to narrow this list to those it considers critical. The criteria used 
for both lists are shown below in table 2. 

Table 2: DCMA Criteria Used to Identify Important and Critical DIB 
Assets: 

"Important" if they satisfy one or more of the following criteria:

* They are a sole source. 

* They use obsolete/enabling/emerging technology. 

* They require a long lead time. 

* They lack surge production. 

* They have a significant cost escalation; 

"Critical" if they satisfy one or more of the following criteria:
*  They are a prime or subcontractor single source with unique 
technology or industrial capability that could significantly affect 
warfighter operations due to nonavailability of material. 

* They are a prime contractor with capabilities that support numerous 
programs or industries. 

* They are a single source subcontractor with a long requalification 
time that supports numerous programs across the services;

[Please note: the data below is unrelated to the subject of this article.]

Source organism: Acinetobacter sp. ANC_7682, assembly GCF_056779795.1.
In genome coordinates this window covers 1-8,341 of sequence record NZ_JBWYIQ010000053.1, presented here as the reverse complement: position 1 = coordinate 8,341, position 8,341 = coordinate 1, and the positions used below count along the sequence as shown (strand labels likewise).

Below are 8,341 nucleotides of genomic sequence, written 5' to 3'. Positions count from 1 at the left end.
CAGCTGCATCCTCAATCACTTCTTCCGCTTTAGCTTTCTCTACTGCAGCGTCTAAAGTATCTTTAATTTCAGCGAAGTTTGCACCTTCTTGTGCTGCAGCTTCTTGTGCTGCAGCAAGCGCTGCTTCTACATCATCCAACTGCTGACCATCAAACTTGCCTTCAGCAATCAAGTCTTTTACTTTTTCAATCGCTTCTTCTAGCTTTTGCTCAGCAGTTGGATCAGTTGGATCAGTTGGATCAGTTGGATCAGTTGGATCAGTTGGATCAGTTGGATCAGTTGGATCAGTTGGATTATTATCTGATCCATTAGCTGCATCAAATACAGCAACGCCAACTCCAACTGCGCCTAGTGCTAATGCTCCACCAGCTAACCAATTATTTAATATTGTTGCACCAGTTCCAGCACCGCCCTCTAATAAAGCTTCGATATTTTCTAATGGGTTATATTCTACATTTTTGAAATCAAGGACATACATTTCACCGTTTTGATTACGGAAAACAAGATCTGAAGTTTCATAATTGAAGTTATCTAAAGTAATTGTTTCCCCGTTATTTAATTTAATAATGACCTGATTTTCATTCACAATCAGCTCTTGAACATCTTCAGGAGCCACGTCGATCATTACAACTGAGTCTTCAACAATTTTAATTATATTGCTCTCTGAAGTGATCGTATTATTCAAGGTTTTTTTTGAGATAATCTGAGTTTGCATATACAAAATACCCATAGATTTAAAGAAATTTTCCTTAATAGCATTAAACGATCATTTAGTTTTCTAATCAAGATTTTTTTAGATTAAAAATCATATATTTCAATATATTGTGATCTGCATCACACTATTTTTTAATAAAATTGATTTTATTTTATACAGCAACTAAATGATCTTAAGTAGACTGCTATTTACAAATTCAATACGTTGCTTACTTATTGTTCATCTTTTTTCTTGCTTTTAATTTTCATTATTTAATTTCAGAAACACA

* They are an essential advanced technology source. 

Source: DCMA. 

[End of table] 

The critical asset list is reviewed, updated, and approved annually. 
DCMA identifies potential assets meeting the criteria, and the military 
services and defense agencies then validate and update the list. DCMA 
reviews and validates the updated list and prioritizes it using the 
asset priority model. DCMA then coordinates with senior acquisition 
executives and submits the revised critical asset list for approval to 
the Deputy Under Secretary of Defense for Industrial Policy, USD(AT&L), 
and ASD(HD&ASA). 

DCMA Has Been Developing an Asset Prioritization Model: 

DCMA has been developing an asset prioritization model for determining 
a criticality score and ranking critical assets from highest to lowest